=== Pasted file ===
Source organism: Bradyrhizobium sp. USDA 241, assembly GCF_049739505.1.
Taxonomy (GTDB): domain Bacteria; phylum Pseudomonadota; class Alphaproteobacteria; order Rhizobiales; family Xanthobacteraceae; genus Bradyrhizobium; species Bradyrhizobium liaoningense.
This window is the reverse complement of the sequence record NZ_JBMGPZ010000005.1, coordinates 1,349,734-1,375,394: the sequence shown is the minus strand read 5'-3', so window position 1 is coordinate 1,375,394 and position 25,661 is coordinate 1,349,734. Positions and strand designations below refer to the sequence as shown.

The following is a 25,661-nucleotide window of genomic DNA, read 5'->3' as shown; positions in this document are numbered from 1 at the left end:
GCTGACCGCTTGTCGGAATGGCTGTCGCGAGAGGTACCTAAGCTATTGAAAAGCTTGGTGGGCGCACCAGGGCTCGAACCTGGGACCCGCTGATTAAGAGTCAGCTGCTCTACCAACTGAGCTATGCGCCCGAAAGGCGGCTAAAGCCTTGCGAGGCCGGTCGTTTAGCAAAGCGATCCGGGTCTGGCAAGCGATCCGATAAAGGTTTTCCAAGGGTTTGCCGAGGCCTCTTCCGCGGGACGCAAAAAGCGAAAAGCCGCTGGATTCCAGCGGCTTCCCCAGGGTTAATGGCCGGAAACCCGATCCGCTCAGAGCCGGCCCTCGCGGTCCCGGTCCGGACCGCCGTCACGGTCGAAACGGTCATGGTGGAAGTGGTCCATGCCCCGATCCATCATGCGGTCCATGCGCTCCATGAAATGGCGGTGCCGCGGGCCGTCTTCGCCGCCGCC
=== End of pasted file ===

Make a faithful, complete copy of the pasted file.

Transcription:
Source organism: Bradyrhizobium sp. USDA 241, assembly GCF_049739505.1.
Taxonomy (GTDB): domain Bacteria; phylum Pseudomonadota; class Alphaproteobacteria; order Rhizobiales; family Xanthobacteraceae; genus Bradyrhizobium; species Bradyrhizobium liaoningense.
This window is the reverse complement of the sequence record NZ_JBMGPZ010000005.1, coordinates 1,349,734-1,375,394: the sequence shown is the minus strand read 5'-3', so window position 1 is coordinate 1,375,394 and position 25,661 is coordinate 1,349,734. Positions and strand designations below refer to the sequence as shown.

The following is a 25,661-nucleotide window of genomic DNA, read 5'->3' as shown; positions in this document are numbered from 1 at the left end:
GCTGACCGCTTGTCGGAATGGCTGTCGCGAGAGGTACCTAAGCTATTGAAAAGCTTGGTGGGCGCACCAGGGCTCGAACCTGGGACCCGCTGATTAAGAGTCAGCTGCTCTACCAACTGAGCTATGCGCCCGAAAGGCGGCTAAAGCCTTGCGAGGCCGGTCGTTTAGCAAAGCGATCCGGGTCTGGCAAGCGATCCGATAAAGGTTTTCCAAGGGTTTGCCGAGGCCTCTTCCGCGGGACGCAAAAAGCGAAAAGCCGCTGGATTCCAGCGGCTTCCCCAGGGTTAATGGCCGGAAACCCGATCCGCTCAGAGCCGGCCCTCGCGGTCCCGGTCCGGACCGCCGTCACGGTCGAAACGGTCATGGTGGAAGTGGTCCATGCCCCGATCCATCATGCGGTCCATGCGCTCCATGAAATGGCGGTGCCGCGGGCCGTCTTCGCCGCCGCC